Fonda brings life to ‘Monster-in-Law’
A loudmouthed DJ warming up the crowd before an advance screening of "Monster-in-Law" in Kansas City broke the ice with a few questions.
"Who's here to see Jennifer Lopez?"
"Okay. Who's here to see Jane Fonda?"
Fonda may have been spit upon by a Vietnam War veteran at a recent Kansas City book signing, but apparently the general public still adores her.
That is not the response shared by her character's prospective daughter-in-law in "Monster-in-Law," Fonda's first movie after a 15-year hiatus. Co-star Lopez portrays Charlie, a hard-working but somewhat directionless woman who becomes smitten with Kevin (Michael Vartan), a handsome doctor. When the pair begins to get serious, Kevin introduces Charlie to his mother, Viola (Fonda), a revered talk show host who had an on-air breakdown after being replaced by someone who could "appeal to a younger demographic."
Viola takes an instant dislike to Charlie ("My son the brilliant surgeon is going to marry a temp"), and ultimately devises a scheme to separate the newly engaged couple. Things grow even uglier when Charlie figures out the plan and wages her own war.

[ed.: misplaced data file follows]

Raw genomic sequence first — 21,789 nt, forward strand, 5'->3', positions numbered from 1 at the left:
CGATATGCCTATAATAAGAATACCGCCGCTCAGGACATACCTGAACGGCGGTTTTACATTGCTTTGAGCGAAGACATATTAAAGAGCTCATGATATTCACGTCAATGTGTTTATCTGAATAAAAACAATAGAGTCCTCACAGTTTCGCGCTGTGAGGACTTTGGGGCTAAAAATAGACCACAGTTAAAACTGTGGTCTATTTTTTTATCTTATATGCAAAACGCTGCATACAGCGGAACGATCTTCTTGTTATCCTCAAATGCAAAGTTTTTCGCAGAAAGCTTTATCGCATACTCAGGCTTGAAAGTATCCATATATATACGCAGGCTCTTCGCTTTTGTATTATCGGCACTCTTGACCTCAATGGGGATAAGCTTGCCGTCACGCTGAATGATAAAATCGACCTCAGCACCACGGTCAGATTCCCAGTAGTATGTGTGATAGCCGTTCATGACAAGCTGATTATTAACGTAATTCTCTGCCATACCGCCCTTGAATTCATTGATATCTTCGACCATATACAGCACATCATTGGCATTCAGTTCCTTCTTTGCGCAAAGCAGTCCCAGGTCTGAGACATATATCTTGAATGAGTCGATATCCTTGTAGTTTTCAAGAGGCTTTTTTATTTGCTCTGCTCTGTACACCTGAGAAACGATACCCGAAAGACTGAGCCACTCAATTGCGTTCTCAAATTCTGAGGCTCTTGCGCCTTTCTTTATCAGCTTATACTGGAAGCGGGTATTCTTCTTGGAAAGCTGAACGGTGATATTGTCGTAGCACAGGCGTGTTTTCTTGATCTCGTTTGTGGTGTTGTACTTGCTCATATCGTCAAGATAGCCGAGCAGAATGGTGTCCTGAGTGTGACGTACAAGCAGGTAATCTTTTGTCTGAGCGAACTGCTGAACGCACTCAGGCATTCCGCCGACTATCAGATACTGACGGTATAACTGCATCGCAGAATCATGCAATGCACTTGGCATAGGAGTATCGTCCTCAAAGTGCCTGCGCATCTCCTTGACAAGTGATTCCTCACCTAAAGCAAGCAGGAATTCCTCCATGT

Viola's wisecracking assistant (Wanda Sykes) predicts, "This will end badly."
Actually, this crowd-pleasing comedy gets better as it goes along. Despite wallowing in the dopey trappings of a paint-by-numbers genre - the rash of '60s pop songs, the gay male best friend (Adam Scott) - the picture generates momentum once the stars go head-to-head.
While few will compare Fonda's work here with her Oscar-meriting performances in "Klute" or "Coming Home," she gives the movie the kind of cinematic "oomph" only a surly veteran can muster. Her name-dropping, alcoholic, multiple-divorced character is enjoyable to watch even when her performance veers into overacting.
Credit the 67-year-old actress for not trying to disguise her age. There are no soft-focus tricks or lack of close-ups employed.
Although Fonda will be forever demonized as an anti-war wacko, she still comes across as the more likable figure than Lopez, whose film career has become a joke following the lethal cocktail of poor project choices and press overexposure.
The odd part is that audience members who buy a ticket to "Monster-in-Law" may find it easier to forgive Fonda for her disastrous 1972 trip to North Vietnam than Lopez for starring in "Gigli."
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